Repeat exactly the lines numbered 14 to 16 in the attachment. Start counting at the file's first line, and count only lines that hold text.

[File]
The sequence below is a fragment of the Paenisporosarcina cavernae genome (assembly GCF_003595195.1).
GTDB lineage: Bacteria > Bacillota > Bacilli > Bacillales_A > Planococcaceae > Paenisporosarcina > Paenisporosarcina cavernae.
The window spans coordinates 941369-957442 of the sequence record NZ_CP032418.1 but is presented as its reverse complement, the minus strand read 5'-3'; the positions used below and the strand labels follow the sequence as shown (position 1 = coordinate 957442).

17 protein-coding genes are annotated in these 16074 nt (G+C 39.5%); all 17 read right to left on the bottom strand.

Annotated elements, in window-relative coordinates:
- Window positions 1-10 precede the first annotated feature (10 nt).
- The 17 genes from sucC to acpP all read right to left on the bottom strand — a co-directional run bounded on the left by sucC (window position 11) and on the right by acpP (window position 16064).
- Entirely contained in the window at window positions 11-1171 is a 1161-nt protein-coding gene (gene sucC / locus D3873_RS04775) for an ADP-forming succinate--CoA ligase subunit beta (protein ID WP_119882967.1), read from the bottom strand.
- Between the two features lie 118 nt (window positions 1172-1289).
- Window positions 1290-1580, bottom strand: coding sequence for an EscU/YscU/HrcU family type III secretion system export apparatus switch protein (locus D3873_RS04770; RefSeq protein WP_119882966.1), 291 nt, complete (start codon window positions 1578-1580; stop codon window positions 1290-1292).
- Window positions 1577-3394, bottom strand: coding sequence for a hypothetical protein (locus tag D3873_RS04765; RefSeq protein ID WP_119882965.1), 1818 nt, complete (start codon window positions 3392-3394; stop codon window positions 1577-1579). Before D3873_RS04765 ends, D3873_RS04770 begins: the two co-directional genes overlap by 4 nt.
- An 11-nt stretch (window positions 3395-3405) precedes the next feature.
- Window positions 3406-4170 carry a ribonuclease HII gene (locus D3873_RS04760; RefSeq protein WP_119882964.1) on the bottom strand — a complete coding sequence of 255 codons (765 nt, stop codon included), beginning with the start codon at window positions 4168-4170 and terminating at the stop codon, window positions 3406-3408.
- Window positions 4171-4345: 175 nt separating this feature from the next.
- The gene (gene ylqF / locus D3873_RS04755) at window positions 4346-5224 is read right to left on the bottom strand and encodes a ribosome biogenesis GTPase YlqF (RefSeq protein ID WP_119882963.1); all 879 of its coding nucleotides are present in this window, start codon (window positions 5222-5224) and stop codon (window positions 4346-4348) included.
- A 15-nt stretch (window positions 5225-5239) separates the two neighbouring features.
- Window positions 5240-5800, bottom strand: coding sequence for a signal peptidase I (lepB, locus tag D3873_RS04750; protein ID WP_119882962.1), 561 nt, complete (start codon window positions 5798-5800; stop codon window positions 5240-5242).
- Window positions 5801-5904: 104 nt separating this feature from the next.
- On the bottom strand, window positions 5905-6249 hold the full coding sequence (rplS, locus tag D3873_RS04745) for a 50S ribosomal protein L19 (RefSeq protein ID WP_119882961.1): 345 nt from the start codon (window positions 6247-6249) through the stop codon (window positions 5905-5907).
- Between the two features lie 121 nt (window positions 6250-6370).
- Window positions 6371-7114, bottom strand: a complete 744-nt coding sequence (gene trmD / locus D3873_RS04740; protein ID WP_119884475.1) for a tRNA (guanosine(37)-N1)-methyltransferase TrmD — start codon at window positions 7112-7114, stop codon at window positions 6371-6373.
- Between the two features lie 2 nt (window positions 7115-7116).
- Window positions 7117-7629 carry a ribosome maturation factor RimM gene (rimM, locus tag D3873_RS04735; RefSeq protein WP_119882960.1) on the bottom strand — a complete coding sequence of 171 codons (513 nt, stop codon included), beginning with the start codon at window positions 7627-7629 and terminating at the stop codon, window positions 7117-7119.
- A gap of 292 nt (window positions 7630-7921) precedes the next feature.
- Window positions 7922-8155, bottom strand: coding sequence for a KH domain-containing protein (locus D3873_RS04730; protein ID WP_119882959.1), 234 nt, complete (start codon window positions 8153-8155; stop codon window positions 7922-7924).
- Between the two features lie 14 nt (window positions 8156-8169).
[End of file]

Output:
- Window positions 4171-4345: 175 nt separating this feature from the next.
- The gene (gene ylqF / locus D3873_RS04755) at window positions 4346-5224 is read right to left on the bottom strand and encodes a ribosome biogenesis GTPase YlqF (RefSeq protein ID WP_119882963.1); all 879 of its coding nucleotides are present in this window, start codon (window positions 5222-5224) and stop codon (window positions 4346-4348) included.
- A 15-nt stretch (window positions 5225-5239) separates the two neighbouring features.